Referencing a Tenant usually involves 5 reference types namely:

  1. Employment reference
  2. Previous Landlord reference
  3. 6 Year credit check
  4. Bank check
  5. Right-to-Rent check

The employment reference.

Possibly one of the most important aspects referencing a Tenant is the employment reference.  The information gathered should contain:

  • The Tenant's salary
  • Position held within the Company
  • Length of employment
  • Full time / part time or contract

As a rule of thumb, if the Tenant does not earn 30 times the monthly rental (£500 x 30 = £15,000) then ideally, you should ask to have a guarantor sign a guarantee in case the Tenant forfeits on the rent payments.

Previous Landlords reference.

When referencing a Tenant, the previous Landlord should be contacted directly to ascertain the suitability of the Tenant.  The questions that should be asked are as follows:

  • Has the Tenant paid the rent on time and in full throughout the agreement?
  • Has the Tenant caused any damage to the property?
  • Have there been any disputes with regards to deposit?
  • Would you re-let to the Tenant?

If the Landlord positively confirms each of the above, then you should have a satisfactory previous Landlord reference.

6 Year credit check.

The credit check will contain financial information held against the Tenants name and addresses over the previous 6 years.  Any CCJ's (County Court Judgements) or outstanding / missed payments would be highlighted.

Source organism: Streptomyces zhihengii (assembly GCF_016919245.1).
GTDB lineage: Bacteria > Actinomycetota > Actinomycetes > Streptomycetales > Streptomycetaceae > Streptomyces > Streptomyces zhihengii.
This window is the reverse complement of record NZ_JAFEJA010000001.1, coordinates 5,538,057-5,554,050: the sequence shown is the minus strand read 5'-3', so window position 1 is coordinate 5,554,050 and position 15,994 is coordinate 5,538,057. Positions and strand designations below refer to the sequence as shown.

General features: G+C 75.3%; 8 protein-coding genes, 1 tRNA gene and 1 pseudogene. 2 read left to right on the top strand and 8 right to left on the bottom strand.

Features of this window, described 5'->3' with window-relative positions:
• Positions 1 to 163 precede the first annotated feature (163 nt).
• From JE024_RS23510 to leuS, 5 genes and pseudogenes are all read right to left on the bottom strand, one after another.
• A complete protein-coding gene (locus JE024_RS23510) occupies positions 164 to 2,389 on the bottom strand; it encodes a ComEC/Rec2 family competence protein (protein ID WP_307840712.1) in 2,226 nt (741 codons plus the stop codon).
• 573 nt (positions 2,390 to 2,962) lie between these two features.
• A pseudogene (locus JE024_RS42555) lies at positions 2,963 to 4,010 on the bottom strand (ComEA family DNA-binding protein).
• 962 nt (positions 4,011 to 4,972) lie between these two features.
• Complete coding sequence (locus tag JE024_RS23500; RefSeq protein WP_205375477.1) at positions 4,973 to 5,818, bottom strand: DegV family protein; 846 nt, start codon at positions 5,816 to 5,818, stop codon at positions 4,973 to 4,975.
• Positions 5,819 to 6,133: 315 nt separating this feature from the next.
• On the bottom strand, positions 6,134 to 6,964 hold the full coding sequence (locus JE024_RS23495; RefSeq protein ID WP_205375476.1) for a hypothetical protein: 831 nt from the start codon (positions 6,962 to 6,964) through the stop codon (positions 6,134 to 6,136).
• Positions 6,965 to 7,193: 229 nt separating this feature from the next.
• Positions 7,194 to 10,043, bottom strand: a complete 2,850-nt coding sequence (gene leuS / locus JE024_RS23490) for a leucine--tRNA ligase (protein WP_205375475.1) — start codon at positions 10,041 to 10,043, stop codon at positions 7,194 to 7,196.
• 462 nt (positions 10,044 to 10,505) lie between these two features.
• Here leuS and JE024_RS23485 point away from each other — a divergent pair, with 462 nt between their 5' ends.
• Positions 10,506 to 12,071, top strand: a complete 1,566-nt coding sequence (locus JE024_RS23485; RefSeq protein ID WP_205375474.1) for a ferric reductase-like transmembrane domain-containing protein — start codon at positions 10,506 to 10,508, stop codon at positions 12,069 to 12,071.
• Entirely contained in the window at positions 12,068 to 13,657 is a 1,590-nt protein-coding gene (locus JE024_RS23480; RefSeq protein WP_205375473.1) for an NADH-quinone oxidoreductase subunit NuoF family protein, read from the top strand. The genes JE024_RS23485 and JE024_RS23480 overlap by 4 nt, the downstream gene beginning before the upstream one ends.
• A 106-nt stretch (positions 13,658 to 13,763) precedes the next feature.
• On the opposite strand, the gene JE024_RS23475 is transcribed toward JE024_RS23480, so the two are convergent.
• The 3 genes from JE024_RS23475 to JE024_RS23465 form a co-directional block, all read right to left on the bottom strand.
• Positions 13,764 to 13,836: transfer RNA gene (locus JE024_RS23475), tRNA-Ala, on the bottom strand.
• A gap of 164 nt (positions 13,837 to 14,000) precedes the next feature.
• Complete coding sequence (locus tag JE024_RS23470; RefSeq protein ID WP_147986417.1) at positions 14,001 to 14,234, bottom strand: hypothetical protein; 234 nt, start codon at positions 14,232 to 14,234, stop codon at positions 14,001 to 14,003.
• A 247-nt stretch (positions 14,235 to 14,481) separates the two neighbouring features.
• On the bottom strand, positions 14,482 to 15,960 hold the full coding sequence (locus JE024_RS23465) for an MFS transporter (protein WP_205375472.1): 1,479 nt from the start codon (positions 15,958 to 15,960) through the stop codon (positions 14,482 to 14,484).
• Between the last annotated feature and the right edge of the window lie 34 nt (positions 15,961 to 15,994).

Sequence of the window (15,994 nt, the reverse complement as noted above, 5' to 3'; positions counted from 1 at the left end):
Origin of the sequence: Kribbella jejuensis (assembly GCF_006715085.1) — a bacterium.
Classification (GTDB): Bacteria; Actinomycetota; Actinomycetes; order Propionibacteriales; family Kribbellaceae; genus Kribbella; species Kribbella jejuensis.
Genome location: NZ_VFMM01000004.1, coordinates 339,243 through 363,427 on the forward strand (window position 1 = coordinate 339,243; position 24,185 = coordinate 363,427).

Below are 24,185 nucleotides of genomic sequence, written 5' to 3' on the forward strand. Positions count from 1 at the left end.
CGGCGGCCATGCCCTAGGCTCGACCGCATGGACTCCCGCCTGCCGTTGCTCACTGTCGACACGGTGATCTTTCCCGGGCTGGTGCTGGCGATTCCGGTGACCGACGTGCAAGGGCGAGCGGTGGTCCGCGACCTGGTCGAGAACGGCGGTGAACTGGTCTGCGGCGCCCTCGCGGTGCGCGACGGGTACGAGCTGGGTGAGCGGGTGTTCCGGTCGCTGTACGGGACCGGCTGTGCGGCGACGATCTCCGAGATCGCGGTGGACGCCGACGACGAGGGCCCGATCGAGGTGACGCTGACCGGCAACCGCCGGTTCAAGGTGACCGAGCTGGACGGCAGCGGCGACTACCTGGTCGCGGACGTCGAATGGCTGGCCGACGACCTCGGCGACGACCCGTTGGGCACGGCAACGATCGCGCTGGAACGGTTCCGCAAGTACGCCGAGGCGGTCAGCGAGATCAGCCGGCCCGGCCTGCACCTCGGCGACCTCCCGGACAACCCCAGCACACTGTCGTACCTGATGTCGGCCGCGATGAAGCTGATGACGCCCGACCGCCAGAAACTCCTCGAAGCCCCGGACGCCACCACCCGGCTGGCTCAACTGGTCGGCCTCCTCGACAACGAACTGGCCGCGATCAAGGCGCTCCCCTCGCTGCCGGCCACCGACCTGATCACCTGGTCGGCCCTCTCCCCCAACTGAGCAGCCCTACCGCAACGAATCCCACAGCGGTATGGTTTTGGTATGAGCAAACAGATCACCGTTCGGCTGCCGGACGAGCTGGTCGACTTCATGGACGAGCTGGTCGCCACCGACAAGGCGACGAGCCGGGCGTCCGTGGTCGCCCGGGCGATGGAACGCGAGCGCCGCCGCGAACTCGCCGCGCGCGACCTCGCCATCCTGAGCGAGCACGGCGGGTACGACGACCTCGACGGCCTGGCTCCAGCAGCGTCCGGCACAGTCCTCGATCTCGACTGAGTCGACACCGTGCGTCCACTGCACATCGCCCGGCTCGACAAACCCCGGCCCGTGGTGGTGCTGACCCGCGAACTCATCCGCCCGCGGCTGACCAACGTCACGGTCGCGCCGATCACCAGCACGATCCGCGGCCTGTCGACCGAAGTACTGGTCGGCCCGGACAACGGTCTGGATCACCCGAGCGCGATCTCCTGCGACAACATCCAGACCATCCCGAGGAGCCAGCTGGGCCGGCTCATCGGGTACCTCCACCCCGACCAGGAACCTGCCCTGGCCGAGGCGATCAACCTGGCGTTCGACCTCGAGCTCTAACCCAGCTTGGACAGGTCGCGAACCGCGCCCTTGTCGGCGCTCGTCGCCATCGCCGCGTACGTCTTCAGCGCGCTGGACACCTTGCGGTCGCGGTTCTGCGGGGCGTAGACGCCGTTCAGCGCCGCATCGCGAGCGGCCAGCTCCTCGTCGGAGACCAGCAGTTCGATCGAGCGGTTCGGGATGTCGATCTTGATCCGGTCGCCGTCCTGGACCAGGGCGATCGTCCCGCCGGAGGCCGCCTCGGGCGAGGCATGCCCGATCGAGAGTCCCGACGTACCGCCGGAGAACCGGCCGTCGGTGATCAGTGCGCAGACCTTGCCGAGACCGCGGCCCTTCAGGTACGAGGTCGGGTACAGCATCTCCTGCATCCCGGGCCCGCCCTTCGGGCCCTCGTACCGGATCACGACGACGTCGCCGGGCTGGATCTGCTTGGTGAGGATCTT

As a Landlord, you should look out for signs of unpaid bills as this is a major red flag when dealing with potential loss of rent.

The Tenant would be required to sign an authorisation form prior to any credit checks being carried out.  It is illegal to carry out a credit check on a Tenant without their authority.

Bank check.

Tenants with bank accounts are more likely to pay the rent on time as you would insist on payment by standing order.

Without a bank account, the Tenant would make payment by cash which often leads to issues with late payments.  The information you should gather is the Tenant's bank account, sort code and account name.  It would be advisable to request a copy of a bank statement dated within the last 3 months.

You should never ask for a Tenant to provide their own Tenant references as it is very easy nowadays to forge employment / previous Landlord documents.  Your referencing agency should always contact the Tenant's employer and previous Landlord directly.

Right-to-Rent check.